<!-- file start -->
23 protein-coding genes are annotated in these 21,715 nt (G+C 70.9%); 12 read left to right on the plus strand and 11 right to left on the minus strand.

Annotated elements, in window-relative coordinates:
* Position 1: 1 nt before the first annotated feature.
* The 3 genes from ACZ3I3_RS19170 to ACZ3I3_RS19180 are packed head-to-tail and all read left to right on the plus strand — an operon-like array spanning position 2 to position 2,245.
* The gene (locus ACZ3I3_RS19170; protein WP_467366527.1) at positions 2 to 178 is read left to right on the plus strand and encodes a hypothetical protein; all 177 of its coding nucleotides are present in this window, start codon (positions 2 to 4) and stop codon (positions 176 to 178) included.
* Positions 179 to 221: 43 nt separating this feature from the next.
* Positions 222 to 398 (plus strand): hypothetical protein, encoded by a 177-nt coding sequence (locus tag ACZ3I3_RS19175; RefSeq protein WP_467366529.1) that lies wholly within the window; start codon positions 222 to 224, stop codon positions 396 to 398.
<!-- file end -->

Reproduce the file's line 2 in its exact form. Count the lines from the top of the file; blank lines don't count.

Annotated elements, in window-relative coordinates: